Introduction to GEER
The Greater Everglades is an interlinked chain
of natural and human ecosystems from the
Kissimmee River at the top through Lake
Okeechobee, the Loxahatchee and St. Lucie
estuaries to the east and the Caloosahatchee
Estuary to the west, southward to the Everglades
and Florida Bay, with the Keys and Dry Tortugas
at the bottom; and, from Biscayne Bay and other
coastal systems on the east to Big Cypress, Ten
Thousand Islands and other coastal systems on
The Greater Everglades
comprises more than one and a half million acres of natural
landscape – or roughly 10,800 square miles spanning the
southern third of Florida. It is a complex ecosystem, and as
we move into the next decade “Facing Tomorrow’s Challenges”,
it is more critical than ever that we reinforce the
significant linkage between Planning, Policy and Science
towards implementing sustainable restoration of Florida’s
In fact, as we more closely examine Florida’s ever-changing
Greater Everglades landscape, we see a model living
laboratory for assessing and predicting change.
Florida Everglades is a complex ecosystem. Once
spanning four million acres, the Everglades have
shrunk to half that amount. Ecosystem decline began
with draining wetlands for irrigation channels.
Hurricane-related ﬂooding in the 1920s
accelerated drainage projects, culminating in the
Congressionally-authorized Central and Southern
Florida (C&SF) Flood Control Project in 1948, which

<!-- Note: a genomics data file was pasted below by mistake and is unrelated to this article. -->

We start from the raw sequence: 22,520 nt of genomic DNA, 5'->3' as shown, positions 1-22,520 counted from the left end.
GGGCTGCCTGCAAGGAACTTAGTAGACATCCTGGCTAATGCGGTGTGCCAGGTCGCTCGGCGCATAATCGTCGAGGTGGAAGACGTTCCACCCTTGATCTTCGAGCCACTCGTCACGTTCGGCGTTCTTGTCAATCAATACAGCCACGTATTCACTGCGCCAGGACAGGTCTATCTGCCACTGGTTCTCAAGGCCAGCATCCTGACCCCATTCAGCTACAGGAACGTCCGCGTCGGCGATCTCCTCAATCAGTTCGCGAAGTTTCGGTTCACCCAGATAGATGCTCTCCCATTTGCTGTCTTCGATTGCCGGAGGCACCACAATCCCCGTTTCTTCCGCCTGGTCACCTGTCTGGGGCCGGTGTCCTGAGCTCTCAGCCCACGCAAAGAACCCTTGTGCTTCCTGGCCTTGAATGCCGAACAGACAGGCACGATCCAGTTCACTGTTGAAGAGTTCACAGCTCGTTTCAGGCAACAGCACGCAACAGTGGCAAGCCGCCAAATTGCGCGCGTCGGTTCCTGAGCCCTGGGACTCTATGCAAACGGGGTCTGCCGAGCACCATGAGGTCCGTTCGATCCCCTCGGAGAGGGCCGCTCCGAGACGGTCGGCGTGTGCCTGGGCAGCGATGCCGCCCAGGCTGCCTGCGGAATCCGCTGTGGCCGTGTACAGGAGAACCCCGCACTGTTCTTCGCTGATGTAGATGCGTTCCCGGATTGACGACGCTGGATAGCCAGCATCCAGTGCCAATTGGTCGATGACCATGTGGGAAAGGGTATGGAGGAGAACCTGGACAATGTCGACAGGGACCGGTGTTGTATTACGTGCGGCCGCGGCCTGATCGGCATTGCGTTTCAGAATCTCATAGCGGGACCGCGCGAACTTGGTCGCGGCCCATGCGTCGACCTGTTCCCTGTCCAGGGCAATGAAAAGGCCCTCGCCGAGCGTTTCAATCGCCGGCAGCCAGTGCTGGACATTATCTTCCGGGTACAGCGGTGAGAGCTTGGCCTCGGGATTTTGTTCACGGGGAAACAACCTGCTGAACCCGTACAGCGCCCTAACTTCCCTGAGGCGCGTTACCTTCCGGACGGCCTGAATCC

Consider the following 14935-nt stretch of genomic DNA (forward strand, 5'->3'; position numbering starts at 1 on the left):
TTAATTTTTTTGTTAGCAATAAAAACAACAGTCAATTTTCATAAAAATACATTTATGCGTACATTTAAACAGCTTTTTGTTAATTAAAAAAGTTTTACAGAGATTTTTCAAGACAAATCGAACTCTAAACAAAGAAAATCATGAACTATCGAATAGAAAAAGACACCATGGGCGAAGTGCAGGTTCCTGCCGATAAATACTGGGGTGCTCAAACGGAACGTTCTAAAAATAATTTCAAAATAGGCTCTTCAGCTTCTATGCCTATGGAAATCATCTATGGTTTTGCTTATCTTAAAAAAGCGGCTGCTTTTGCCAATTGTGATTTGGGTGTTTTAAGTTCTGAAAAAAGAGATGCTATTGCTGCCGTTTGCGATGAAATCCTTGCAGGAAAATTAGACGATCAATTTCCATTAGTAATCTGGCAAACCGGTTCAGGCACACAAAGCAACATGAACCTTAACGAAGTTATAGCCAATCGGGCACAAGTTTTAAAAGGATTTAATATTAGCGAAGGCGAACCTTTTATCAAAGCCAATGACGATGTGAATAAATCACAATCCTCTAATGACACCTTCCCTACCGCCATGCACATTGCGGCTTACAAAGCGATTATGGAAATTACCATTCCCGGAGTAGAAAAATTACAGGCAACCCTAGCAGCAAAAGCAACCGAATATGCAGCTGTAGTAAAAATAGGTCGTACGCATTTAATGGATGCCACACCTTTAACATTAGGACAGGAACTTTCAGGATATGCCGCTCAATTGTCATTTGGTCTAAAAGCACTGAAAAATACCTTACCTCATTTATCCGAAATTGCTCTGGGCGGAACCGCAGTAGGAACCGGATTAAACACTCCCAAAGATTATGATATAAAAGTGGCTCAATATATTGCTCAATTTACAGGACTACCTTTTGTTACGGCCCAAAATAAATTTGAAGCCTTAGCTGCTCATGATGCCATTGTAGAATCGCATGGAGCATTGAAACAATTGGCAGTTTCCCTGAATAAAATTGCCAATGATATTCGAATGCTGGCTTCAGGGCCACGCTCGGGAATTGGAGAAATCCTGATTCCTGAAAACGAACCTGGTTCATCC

further fragmented the Everglades.
the past two decades, the Florida Legislature and
Congress have enacted several laws and programs
aimed at restoring the Greater Everglades ecosystem.
In 2000, the U.S. Congress authorized the
Comprehensive Everglades Restoration Plan (CERP),
expected to be implemented over the next four
Hence, the theme for the
GEER 2010 Conference, “The Greater
Everglades: A Living Laboratory of Change”.
That change comes in many forms . . .
Degradation Change, Restoration Change, Human Influence
Change, Threatened and Endangered Species Change, Invasive
Species Change, Nutrients-Contaminants Change, Climate
Change, Change in Sea Level Rise and Natural Hazard
Change. All of these “Changes” are actively impacting the
Greater Everglades. It is imperative we understand change so
we can predict change (Science), that we integrate the ‘Science
of change’ into Planning for the future; and, that we
use Science and Planning to help us move forward with
effective Policy for a sustainable future.
valuable forum for restoration practitioners to do just
that, and gives private, public and tribal decision makers,
engineers, planners, resource managers, and scientists, an
opportunity to share their knowledge and challenges
concerning restoration of this national treasure – the
Greater Everglades. We encourage you to participate in this
important endeavor and be part of the dialogue.